Year: 2008

              Source: Conservation International

              Access the resource

                Sustainable Development in East Africa: Lessons From Four Population, Health, and Environment Projects

                The aim of PHE projects is to improve access to reproductive and other health services for vulnerable populations in rural and ecologically threatened areas, while at the same time empowering these communities to manage their natural resources in ways that benefit their livelihoods. By linking these issues, people are increasingly motivated to change behaviors that threaten their health and environment. The PHE approach proposes that close collaboration and coordination across multiple sectors contributes to holistic results—people with improved health outcomes, diversified livelihoods, and stronger, more sustainable ecosystems. This publication features insights from four ongoing PHE projects in East Africa—two led by Pathfinder International and two by Deutsche Stiftung Weltbevölkerung (DSW)—and provides recommendations for those seeking to refine the PHE development framework. The projects described are located in Ethiopia, Uganda, Tanzania and Kenya.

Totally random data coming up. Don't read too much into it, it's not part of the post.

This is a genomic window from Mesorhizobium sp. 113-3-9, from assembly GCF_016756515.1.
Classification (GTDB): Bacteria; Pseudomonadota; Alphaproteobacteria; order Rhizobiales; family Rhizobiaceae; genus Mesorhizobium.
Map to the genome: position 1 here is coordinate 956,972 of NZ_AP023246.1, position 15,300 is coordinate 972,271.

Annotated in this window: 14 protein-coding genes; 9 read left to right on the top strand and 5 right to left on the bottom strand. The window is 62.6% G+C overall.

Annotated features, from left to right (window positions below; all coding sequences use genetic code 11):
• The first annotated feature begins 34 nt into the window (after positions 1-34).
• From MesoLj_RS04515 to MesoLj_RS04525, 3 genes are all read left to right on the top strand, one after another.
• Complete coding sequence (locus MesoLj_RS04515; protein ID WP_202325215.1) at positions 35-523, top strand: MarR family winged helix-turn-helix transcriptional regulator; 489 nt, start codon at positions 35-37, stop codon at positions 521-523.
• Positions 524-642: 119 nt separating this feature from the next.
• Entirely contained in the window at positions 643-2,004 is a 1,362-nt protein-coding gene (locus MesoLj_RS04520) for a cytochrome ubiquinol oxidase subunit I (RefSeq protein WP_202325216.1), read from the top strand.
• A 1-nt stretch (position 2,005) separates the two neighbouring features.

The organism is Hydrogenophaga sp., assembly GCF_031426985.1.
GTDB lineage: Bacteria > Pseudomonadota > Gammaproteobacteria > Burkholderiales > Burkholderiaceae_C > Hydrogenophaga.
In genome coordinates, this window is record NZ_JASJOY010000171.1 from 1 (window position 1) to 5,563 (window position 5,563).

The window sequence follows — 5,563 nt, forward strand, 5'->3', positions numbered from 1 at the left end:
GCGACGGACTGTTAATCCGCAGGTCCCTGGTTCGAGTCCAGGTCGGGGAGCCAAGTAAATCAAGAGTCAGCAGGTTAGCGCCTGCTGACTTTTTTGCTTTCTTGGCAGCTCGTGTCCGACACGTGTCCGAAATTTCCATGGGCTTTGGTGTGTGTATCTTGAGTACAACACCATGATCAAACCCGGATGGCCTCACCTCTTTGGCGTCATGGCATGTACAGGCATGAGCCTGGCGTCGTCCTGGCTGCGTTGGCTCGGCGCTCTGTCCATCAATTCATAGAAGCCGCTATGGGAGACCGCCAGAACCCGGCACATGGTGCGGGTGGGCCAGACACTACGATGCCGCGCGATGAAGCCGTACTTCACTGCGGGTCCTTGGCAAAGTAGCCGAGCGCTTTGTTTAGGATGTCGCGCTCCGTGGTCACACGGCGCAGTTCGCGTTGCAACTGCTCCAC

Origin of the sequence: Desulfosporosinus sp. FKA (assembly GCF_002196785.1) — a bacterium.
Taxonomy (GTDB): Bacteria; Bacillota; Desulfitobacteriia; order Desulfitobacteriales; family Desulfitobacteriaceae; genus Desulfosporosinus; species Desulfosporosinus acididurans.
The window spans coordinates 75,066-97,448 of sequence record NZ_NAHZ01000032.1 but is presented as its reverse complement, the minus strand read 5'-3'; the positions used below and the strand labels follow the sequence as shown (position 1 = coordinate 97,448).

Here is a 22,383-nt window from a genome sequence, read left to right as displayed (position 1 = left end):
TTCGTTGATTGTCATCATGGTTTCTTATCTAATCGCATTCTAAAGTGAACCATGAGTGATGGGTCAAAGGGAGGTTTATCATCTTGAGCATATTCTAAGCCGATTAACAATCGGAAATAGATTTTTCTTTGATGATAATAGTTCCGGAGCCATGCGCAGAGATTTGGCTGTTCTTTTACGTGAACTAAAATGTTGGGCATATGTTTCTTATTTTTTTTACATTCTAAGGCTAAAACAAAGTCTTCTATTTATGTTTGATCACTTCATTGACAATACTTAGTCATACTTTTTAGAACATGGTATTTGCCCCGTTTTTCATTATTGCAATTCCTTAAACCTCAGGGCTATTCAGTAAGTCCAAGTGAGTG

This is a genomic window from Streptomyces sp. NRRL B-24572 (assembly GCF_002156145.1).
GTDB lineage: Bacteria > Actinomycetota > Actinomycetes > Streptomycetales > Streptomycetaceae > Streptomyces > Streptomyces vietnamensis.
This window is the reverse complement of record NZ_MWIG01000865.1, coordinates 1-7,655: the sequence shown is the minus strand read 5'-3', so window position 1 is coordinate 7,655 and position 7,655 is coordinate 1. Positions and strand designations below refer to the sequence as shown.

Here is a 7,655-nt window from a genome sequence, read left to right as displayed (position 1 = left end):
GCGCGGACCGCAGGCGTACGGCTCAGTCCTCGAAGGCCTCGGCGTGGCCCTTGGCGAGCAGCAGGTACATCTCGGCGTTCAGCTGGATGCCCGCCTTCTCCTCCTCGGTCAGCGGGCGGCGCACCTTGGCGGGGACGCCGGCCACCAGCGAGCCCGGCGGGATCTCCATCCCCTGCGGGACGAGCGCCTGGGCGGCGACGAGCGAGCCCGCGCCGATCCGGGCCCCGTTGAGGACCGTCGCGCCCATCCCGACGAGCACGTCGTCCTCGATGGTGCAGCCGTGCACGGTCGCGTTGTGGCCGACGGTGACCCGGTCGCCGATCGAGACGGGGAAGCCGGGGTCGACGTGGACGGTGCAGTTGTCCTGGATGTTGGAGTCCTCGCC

Year: 2013

                Source: Pathfinder International | DSW

                Access the resource

                  South-South Exchange on Integrated Population-Health-Environment (PHE) for Executives of Government and NGOs

                  In February 2010, the USAID-funded BALANCED Project sponsored a South-to-South learning opportunity for government and non-governmental officials to observe how local stakeholders in the Philippines implement integrated Population, Health and Environment (PHE) approaches. PATH Foundation Philippines, Inc. (PFPI), a BALANCED Project partner, hosted ten developing country representatives from six African and Asian countries. They spent two weeks visiting PHE learning sites and a marine protected area in Bohol province. PFPI has been working for the past ten years on the Integrated Population and Coastal Resource Management Initiative (IPOPCORM) and has a wealth of lessons learned and best practices to share with people who are new to PHE. Based on these lessons learned and program design discussions, the participants developed action plans for their respective organizations and countries, in order to implement PHE at home.

                  Year: 2010

                  Source: The BALANCED Project

                  Access the resource